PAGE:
Education

Avoiding the Latest Fad: Elbert Hubbard’s “Scrapbook”

By |2019-09-13T14:53:57-05:00September 13th, 2019|Categories: Books, Education, Liberal Learning|

College, as most know it, is Elbert Hubbard’s Scrapbook. Nobody reading this has heard of Elbert Hubbard, but he is education today. His “scrapbook” promised four thousand years of education in one slim volume with beautiful binding. How big was he? Luminaries judged your education if you did not have the Scrapbook on your end table. My [...]

Classical Education Without Tears?

By |2019-09-05T23:48:22-05:00September 5th, 2019|Categories: Classical Education, Education, Modernity|

Classical education to be sure offers much that is wonderful. But the most important discoveries come by effort that is often painful. A joyful tour of the “true, good, and beautiful” without pain is likely a superficial substitute for a real education. When I see T-shirts and bumper stickers that declare, “I survived Catholic schools,” [...]

An Invitation to Augustine’s “City of God”

By |2019-08-25T00:05:09-05:00August 24th, 2019|Categories: Books, Christendom, Civilization, Education, Great Books, Paul Krause, Senior Contributors, St. Augustine|

No work of Christian theology has left such an impact on the world and biblical interpretation and understanding as St. Augustine’s “City of God.” We who read the Bible do so, often unknowingly, through the eyes of the bishop of Hippo. In 410 A.D., the city of Rome was sacked by the Visigoths. Rome [...]

Reading Other People’s Mail

By |2019-08-22T15:59:11-05:00August 22nd, 2019|Categories: Community, Friendship, History, Writing|

I like to read other people’s mail. Don’t worry, I only read the mail of dead people. Mainly dead people whose books I’ve read. Let me explain. I like to read published letters of my favorite authors. I’m currently dipping into two volumes of selected letters: Willa Cather’s to virtually everyone with whom she [...]

Burning Bushes, Smoking Mountains, and the Law

By |2019-08-19T22:16:59-05:00August 19th, 2019|Categories: Bradley J. Birzer, Christianity, Civil Society, Education, History, Natural Law, Senior Contributors, Western Odyssey Series|

While much has been made of the “Ten Commandments” in recent history, men for centuries have accepted these commandments as deeply rooted in the order of the universe and of creation—as an overt expression of the Natural Law. They are one of the ways God has continued to maintain His love for His people. [...]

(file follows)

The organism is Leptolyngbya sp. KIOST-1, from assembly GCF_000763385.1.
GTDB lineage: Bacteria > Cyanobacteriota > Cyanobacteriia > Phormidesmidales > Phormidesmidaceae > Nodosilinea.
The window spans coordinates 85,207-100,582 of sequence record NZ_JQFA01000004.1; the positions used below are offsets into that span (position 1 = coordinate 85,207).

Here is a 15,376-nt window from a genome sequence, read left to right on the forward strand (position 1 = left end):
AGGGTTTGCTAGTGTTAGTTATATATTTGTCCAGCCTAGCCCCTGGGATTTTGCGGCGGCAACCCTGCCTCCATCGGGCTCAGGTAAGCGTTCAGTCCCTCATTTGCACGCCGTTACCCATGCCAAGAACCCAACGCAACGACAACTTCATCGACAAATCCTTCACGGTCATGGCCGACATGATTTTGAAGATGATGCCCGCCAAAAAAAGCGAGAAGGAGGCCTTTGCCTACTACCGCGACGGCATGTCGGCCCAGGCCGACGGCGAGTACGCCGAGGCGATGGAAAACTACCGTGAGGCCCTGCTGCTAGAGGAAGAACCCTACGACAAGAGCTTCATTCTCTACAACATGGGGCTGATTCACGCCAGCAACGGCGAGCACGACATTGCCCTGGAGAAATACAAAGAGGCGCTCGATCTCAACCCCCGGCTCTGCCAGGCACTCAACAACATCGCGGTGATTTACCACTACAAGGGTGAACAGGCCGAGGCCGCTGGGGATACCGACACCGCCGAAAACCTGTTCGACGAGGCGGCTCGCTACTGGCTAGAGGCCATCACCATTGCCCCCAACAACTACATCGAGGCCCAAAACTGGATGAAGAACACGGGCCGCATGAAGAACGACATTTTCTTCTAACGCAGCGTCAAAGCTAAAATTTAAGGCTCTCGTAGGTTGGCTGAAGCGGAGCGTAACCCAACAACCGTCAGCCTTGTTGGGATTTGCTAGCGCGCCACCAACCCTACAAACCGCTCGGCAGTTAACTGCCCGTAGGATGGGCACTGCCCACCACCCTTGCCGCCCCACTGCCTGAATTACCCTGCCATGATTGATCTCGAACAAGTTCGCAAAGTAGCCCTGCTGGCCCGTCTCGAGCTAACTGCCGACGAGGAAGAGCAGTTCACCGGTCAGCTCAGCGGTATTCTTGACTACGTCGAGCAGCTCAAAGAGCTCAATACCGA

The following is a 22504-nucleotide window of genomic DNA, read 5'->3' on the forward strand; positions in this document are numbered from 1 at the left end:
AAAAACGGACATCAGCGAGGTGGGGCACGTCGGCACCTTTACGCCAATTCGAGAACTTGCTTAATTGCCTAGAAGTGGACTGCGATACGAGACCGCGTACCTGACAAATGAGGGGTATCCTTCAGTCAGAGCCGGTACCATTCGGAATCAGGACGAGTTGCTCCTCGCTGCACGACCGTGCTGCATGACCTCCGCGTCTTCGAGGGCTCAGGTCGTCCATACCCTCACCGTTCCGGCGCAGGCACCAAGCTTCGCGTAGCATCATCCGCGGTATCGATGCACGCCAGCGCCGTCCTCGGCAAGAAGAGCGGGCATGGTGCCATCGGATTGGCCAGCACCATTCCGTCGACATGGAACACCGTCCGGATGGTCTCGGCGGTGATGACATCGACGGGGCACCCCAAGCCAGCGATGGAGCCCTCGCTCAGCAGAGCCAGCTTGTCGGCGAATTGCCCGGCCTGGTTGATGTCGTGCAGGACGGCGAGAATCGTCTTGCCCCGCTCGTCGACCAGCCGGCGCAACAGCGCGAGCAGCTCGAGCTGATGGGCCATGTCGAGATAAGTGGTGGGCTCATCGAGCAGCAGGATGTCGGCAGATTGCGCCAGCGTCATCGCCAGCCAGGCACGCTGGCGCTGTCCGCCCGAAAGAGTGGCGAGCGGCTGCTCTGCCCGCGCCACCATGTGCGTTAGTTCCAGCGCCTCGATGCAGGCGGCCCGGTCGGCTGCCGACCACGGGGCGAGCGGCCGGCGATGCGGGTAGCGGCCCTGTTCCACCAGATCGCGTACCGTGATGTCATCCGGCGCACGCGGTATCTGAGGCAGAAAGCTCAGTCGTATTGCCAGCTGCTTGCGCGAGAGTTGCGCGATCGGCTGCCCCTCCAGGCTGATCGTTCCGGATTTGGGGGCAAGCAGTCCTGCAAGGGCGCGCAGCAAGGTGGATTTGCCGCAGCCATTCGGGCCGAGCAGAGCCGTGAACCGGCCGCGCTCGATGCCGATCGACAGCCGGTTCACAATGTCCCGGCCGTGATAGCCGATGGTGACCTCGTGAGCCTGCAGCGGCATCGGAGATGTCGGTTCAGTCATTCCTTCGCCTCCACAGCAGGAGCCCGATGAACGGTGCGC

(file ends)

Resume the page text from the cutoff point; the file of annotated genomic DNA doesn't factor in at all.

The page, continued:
The Signs of a Good Education

By |2019-09-02T00:32:55-05:00August 19th, 2019|Categories: Christianity, Education, Essential, Joseph Pearce, Liberal Learning, Senior Contributors, Truth, Virtue, Wisdom|

A school offering a good and true education will answer the question “What is truth?” in the words that Christ gave to His disciples when He told them that He is “the way, the truth, and the life.” An education that sidelines Christ or ignores Him, or which treats Christianity as only one of [...]

Unity in Difference: Language-Learning & God’s Kingdom

By |2019-08-10T22:07:13-05:00August 10th, 2019|Categories: Charity, Christianity, Culture, Education, Language, Literature|

Learning another language helps me to not only understand, but to better experience first-hand how another person thinks, feels, and interacts with the world; this creates the possibility for empathy, fellow-feeling, and ultimately, charity. Having taught high-school Spanish for the first time last fall, I have been wondering why it is that we teach [...]

“American Priest”: Father Ted Hesburgh’s Ambition & Conflicted Legacy

By |2019-07-14T02:34:27-05:00July 13th, 2019|Categories: Books, Catholicism, Christianity, Education, Leadership|

Can there be such a thing as a great Catholic university, if greatness is defined as Princeton and Harvard and Yale—and Fr. Hesburgh—would define it? Probably not. Fr. Hesburgh failed to achieve the goal that he set for himself, while succeeding greatly at something that he did not set out to do. American Priest: [...]

The Power of Metaphor

By |2019-07-12T12:26:29-05:00July 11th, 2019|Categories: Culture, Literature, Poetry, Writing|

Metaphor should not be approached as some “thing,” but as a transformative power, the invisible process by which “things” come into being. Using metaphor, even very simple language and very common-place images can be brought into new, unique constellations. Contrary to the sundry definitions of metaphor proffered by many school teachers and dictionaries, metaphor [...]

Chesterton the Crusader: Using Words as a Sword

By |2019-06-28T23:53:52-05:00June 28th, 2019|Categories: Books, Christian Humanism, Christianity, G.K. Chesterton, Joseph Pearce, Sainthood, Senior Contributors, Writing|

More than anyone, Dale Ahlquist has borne witness to the power of G.K. Chesterton and has witnessed the resurrection of Chesterton’s reputation. His book is therefore the fruit of much labour and tremendous knowledge, as well as being an act of unabashed homage to one whom Mr. Ahlquist considers to be not merely a [...]

The Importance of Learning to Argue: From Ancient Greece Through the Present

By |2019-06-26T22:48:36-05:00June 26th, 2019|Categories: Civilization, Education, Great Books, Liberal Learning, Socrates, St. John's College|

Perhaps more than ever, we have a need for education of a particular kind: an education that trains one in the habits of exchanging ideas. Not a forum for the debate of settled opinions, where victory is the end, but an education that is the forge and working house of thought itself. In order [...]